(Feb. 25, 2020) In its judgment in Wikipedia Foundation Inc. and Others (Case No. 2017/22355) published in the Official Gazette on January 15, 2020, the Constitutional Court of Turkey (CCT) ruled that the blocking of access to the online encyclopedia Wikipedia constituted a violation of the constitutional right to freedom of expression. Access to Wikipedia.org was unblocked on the same day following the publication of the judgment.
Access to Wikipedia.org was blocked in Turkey on April 28, 2017, by order of the Information Technologies and Communications Authority (Bilgi Teknolojileri ve Iletisim Kurumu, BTK) on the basis of the blocking procedure provided under article 8/A of Law No. 5651.
According to the article 8/A procedure, the BTK may order the blocking of access to online content upon the request of a judge or, in cases of urgency, the president of the republic or relevant ministries, where the blocking is necessary for the protection of the right to life and the security of life and property of individuals, protection of national security and public order, prevention of crime, and protection of public health. While in principle only the URL related to the offending content must be blocked, the whole website may be blocked if partial blocking is not technically possible. The BTK must submit the blocking order for the approval of a judge of the peace (the criminal magistrate’s court) within 24 hours. The decision of the judge cannot be appealed to a higher court, but may be reviewed by another judge of the peace upon objection. The CCT had previously clarified the limits to the application of the article 8/A blocking procedure in its decision in Birgun Iletisim ve Yayincilik Ticaret A.S. (Case No. 2015/18936). In that case, the CCT ruled that the procedure is applicable only when the threat caused by the content is so apparent that it can be determined prima facie without further investigation and when the threat is sufficiently serious as to require urgent action. The court further clarified that the blocking decisions or the judicial decisions upholding them must be reasoned, providing convincing justifications supporting the conclusion that the blocking and resulting interference with the enjoyment of freedom of expression was concordant with the necessities of a democratic society.
On April 28, 2017, the (now defunct) prime minister’s office requested the blocking of Wikipedia content which alleged that Turkey’s government had contacts with groups that included terrorist organizations taking part in the civil war in Syria. The BTK ordered that the whole website be blocked, arguing that it was technically impossible to block only the offending content. The decision was approved by a judge of the peace.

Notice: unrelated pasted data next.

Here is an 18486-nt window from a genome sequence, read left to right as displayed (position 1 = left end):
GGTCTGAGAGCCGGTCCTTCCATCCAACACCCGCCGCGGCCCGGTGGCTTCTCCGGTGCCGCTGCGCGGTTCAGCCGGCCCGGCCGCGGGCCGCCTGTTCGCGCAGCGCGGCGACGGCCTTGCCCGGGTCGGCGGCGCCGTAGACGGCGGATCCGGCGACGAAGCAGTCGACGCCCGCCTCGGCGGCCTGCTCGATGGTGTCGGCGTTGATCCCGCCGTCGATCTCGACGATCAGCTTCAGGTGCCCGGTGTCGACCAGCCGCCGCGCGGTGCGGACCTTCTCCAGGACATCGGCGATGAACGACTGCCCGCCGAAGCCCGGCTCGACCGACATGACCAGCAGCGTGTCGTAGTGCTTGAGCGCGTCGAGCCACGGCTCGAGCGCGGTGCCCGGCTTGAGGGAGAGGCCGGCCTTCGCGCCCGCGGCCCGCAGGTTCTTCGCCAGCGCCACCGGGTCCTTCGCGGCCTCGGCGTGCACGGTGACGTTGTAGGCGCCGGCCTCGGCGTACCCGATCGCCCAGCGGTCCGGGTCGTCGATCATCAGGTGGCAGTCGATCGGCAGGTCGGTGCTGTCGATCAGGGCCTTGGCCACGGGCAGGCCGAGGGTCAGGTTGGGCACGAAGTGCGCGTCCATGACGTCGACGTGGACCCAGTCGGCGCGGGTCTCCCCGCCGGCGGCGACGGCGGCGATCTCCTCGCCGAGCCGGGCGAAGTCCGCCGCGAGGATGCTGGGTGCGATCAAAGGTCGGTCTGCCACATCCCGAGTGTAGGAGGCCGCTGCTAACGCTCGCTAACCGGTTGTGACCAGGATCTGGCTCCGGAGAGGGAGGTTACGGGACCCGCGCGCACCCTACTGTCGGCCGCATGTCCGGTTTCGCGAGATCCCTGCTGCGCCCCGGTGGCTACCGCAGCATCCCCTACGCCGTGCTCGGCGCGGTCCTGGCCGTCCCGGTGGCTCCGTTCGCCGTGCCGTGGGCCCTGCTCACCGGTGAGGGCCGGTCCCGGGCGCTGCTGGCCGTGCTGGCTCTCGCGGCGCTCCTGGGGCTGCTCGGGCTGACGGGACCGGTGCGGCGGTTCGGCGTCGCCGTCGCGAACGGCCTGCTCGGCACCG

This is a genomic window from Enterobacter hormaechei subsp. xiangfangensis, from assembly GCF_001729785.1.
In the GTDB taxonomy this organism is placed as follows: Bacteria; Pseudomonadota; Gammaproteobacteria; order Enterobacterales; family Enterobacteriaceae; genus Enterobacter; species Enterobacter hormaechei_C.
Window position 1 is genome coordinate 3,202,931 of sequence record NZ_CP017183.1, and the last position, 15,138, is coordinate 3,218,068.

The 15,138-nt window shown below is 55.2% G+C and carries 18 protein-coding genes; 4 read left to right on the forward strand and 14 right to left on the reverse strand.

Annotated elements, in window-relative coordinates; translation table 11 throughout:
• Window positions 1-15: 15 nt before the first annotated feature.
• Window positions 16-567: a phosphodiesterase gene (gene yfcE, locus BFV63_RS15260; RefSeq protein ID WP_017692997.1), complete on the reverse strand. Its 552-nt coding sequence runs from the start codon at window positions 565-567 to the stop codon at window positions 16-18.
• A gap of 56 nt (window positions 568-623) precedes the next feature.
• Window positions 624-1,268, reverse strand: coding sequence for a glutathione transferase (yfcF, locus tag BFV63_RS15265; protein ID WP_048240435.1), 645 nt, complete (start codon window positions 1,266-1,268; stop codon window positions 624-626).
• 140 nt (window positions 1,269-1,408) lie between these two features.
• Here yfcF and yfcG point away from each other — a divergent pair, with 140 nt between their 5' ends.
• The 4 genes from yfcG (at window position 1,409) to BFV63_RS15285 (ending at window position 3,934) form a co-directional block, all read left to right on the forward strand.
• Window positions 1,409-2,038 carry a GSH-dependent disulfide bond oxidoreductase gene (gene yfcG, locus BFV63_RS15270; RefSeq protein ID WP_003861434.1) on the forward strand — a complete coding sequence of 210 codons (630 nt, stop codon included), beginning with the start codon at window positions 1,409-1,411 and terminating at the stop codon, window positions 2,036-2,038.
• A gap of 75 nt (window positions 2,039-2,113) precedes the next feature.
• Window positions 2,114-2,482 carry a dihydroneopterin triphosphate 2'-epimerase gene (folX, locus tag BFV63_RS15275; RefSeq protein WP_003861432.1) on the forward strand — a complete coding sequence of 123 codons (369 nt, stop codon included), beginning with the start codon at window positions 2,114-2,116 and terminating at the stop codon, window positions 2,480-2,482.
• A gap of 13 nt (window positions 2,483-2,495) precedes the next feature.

Two objections made by the Wikimedia Foundation (which hosts Wikipedia.org) were rejected by judges, with the first judge finding that the blocking could be justified as a lawful measure against “praise of terrorism, inducement of violence and crime, threatening of public order and national security,” and the second judge rejecting the objection on the grounds that the content constituted “an unjustified attack that might damage the respectability and reputation of the State of Turkey by giving the false impression that it is a state sponsoring terror.” Wikimedia Foundation petitioned the CCT for relief on May 9, 2017.
The CCT observed that Wikipedia articles were publicly editable and thus constantly changing, and that blocking access to Wikipedia only hindered Turkish editors in making additions that would make the article more balanced. Moreover, the Court found that blocking of the whole website had unduly limited Turkish readers’ “right to access knowledge and ideas.” The CCT found that the reasoning provided by the BTK and the judges of the peace had not substantiated how the content, while accusatory and depreciative of the state, created a threat to public order and national security. The Court also found that a “threat to the reputation of the State” was not a sufficient justification by itself to block content on the grounds of national security and protection of public order. Once Wikipedia.org was reopened to access after 33 months of blocking, Yaman Akdeniz, a law professor who was co-plaintiff in the case, and Gonenc Gurkaynak, the attorney for Wikimedia Foundation, criticized the Court for taking more than two and a half years to decide the case, pointing out that the Court had acted in a matter of days in previous high-profile blocking-related cases involving Twitter and YouTube.
Article 8/A and other online access-blocking procedures set by Law No. 5651 have provided a basis for the blocking of hundreds of thousands of websites and domain names in Turkey. (For a discussion of the article 9 blocking procedure of Law No. 5651, which is a separate procedure of the Law providing for the blocking of content on the basis of relieving online violations of “personal rights,” see the ”Turkey” section of the Law Library of Congress report on laws protecting journalists from online harassment.) These procedures have been severely criticized by domestic and international observers such as the Organization for Security and Co-operation in Europe (OSCE) and the Council of Europe’s Venice Commission. The application of the blocking procedures of Law No. 5651 has previously been the subject of many CCT decisions that found infringements of constitutional rights had been committed.
Updated February 25, 2020